In March 1918 the Germans launched an offensive that led to Britain’s gravest crisis of WWI. There was widespread concern – under-recognised today – that after years of ghastly casualties and hardships the war might be lost.
The Australians, rushed to the rescue in this climax of the conflict, were influencing the destiny of the world in 1918 more than in any other year before or since.
The culmination of their important contribution in response to the German offensive was the celebrated counter-attack that recaptured the tactically vital town of Villers-Bretonneux. General Monash (who was not involved himself) acclaimed it as “the finest thing yet done in the war by Australians or any other troops”.
To mark the centenary of the launch of the German offensive, Ross McMullin will provide an illustrated presentation about Villers-Bretonneux as part of the 2018 Royal Historical Society Lecture Series.
Dr McMullin will discuss the background context, tell the absorbing story of what happened in the battle, and evaluate the aftermath. Highlighting the centenary prominence of these dramatic events will be the opening of Australia’s new Sir John Monash Centre at Villers-Bretonneux; Dr McMullin was among the historians asked to provide content for the Centre.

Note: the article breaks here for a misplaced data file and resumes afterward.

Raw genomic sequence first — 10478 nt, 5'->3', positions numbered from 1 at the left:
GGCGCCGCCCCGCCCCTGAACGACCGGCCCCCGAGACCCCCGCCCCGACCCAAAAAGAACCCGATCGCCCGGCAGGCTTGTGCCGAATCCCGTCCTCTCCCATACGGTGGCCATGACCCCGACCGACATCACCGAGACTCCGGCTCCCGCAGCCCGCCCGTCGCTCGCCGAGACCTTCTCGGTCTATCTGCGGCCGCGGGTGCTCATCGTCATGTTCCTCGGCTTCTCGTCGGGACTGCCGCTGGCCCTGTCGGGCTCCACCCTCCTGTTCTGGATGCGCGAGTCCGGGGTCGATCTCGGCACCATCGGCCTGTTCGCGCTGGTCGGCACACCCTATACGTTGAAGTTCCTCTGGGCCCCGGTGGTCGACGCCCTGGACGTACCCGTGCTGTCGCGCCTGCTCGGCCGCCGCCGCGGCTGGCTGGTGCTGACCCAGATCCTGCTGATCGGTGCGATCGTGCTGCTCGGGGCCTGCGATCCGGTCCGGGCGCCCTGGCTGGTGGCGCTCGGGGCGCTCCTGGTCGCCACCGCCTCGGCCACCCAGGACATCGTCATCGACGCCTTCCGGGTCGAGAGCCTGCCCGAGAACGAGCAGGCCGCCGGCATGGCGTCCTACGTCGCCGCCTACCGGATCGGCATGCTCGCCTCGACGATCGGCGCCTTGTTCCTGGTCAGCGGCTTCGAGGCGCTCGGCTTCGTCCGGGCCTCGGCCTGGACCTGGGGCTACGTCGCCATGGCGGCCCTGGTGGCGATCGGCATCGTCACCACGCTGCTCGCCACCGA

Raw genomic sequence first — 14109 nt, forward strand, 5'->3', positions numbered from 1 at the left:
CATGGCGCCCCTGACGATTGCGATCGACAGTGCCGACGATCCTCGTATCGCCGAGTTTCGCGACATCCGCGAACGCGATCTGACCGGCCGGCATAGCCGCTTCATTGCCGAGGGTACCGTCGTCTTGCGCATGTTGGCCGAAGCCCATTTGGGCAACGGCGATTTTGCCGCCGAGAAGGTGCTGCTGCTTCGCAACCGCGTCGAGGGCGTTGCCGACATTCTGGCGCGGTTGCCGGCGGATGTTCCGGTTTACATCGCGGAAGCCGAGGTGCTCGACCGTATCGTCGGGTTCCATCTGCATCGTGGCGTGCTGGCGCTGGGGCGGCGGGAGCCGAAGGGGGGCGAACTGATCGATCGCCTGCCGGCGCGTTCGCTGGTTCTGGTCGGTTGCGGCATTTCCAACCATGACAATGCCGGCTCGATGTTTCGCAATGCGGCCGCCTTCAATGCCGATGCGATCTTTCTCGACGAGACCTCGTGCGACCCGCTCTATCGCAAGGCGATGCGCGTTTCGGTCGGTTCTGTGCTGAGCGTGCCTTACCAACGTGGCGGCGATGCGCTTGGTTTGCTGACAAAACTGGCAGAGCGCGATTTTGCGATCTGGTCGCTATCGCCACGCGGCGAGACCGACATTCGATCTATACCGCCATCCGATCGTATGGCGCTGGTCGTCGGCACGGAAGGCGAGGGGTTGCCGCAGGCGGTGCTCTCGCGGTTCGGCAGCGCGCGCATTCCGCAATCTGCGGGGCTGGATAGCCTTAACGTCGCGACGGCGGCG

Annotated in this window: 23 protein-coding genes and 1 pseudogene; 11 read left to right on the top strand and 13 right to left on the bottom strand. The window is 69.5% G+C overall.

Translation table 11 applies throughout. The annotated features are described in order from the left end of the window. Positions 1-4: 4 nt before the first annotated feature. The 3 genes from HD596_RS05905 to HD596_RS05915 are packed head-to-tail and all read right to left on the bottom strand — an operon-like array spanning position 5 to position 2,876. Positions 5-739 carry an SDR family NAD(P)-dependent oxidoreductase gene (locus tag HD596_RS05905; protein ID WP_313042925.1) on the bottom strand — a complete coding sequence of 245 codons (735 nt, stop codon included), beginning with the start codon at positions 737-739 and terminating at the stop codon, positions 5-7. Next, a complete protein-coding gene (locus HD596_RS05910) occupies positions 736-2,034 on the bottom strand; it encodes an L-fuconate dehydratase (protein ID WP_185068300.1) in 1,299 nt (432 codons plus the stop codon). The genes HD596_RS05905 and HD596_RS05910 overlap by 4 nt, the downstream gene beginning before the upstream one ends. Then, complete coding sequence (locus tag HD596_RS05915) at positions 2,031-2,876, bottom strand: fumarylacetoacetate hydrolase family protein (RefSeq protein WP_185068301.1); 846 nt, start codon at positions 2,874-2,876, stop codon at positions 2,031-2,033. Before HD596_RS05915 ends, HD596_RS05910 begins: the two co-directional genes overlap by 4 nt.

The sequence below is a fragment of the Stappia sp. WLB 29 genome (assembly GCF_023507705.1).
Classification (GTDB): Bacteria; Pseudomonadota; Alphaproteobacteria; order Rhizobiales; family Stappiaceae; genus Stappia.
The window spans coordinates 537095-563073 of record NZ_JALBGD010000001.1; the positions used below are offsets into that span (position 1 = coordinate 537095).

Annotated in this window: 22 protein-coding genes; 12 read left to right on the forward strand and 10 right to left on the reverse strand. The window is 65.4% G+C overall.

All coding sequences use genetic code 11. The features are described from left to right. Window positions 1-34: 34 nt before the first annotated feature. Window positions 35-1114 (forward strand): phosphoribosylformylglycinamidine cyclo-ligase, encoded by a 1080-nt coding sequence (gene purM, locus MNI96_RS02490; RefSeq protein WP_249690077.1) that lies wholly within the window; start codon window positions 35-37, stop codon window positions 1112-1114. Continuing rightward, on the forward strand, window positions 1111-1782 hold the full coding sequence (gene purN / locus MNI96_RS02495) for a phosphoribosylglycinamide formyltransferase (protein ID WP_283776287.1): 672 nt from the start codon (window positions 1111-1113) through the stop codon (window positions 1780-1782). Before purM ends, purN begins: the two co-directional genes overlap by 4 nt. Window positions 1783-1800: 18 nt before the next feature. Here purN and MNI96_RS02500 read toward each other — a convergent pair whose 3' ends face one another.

Ross McMullin is an award-winning biographer and historian. His latest book, Pompey Elliott at War: In His Own Words, has been recently released. Farewell, Dear People: Biographies of Australia’s Lost Generation, his previous book, was awarded the Prime Minister’s Prize for Australian History and also the National Cultural Award. His 2002 biography Pompey Elliott won awards for both literature and biography.
Another biography, Will Dyson: Australia’s Radical Genius, was highly commended by the judges of the National Biography Award. His other previous books include the ALP centenary history The Light on the Hill: The Australian Labor Party 1891-1991, and another political history So Monstrous a Travesty: Chris Watson and The World’s First National Labour Government.